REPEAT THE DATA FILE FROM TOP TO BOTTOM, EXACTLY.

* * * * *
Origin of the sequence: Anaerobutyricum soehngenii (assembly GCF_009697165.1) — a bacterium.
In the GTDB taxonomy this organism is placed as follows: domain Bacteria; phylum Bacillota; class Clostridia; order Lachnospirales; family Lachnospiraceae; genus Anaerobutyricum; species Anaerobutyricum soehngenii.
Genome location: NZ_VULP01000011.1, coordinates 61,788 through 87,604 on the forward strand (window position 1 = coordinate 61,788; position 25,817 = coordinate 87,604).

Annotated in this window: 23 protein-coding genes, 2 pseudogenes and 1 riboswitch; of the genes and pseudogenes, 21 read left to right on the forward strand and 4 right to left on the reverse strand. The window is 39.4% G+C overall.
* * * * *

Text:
Origin of the sequence: Anaerobutyricum soehngenii (assembly GCF_009697165.1) — a bacterium.
In the GTDB taxonomy this organism is placed as follows: domain Bacteria; phylum Bacillota; class Clostridia; order Lachnospirales; family Lachnospiraceae; genus Anaerobutyricum; species Anaerobutyricum soehngenii.
Genome location: NZ_VULP01000011.1, coordinates 61,788 through 87,604 on the forward strand (window position 1 = coordinate 61,788; position 25,817 = coordinate 87,604).

Annotated in this window: 23 protein-coding genes, 2 pseudogenes and 1 riboswitch; of the genes and pseudogenes, 21 read left to right on the forward strand and 4 right to left on the reverse strand. The window is 39.4% G+C overall.